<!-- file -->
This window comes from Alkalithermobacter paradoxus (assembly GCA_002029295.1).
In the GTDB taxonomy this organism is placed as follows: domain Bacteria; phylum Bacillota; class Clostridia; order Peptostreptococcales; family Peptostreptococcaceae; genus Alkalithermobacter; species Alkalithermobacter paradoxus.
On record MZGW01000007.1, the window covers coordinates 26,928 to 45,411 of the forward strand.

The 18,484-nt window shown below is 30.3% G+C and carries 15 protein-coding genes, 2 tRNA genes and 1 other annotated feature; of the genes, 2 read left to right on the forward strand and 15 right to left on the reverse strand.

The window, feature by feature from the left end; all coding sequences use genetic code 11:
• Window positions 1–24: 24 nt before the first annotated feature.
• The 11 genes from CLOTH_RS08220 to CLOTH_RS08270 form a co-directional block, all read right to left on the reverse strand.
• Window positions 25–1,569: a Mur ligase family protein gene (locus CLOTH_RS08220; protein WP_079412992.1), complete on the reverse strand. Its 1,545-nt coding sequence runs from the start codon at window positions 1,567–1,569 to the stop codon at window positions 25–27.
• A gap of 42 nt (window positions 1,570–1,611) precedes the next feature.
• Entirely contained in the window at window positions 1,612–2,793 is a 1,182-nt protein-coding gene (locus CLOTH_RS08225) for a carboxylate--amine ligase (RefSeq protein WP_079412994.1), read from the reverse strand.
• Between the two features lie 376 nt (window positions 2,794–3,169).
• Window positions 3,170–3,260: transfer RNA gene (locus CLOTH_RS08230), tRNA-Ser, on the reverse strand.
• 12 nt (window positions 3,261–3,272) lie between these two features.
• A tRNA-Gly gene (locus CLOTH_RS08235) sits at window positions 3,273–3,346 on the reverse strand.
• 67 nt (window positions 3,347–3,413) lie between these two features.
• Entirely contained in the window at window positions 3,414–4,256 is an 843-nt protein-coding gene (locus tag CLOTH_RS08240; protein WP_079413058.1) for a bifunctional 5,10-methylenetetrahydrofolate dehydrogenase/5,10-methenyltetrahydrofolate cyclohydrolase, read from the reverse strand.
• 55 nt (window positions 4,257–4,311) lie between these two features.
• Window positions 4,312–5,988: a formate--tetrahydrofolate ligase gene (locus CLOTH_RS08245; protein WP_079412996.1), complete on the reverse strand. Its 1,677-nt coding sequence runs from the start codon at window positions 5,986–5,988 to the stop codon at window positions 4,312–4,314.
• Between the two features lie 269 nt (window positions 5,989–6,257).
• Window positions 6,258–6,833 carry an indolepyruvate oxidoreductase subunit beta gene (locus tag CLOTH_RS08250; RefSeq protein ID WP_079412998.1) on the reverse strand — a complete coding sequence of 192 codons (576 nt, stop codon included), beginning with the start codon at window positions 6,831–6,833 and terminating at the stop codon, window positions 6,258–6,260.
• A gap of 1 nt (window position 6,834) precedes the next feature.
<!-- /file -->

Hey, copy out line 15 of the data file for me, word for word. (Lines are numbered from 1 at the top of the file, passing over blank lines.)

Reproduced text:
• 67 nt (window positions 3,347–3,413) lie between these two features.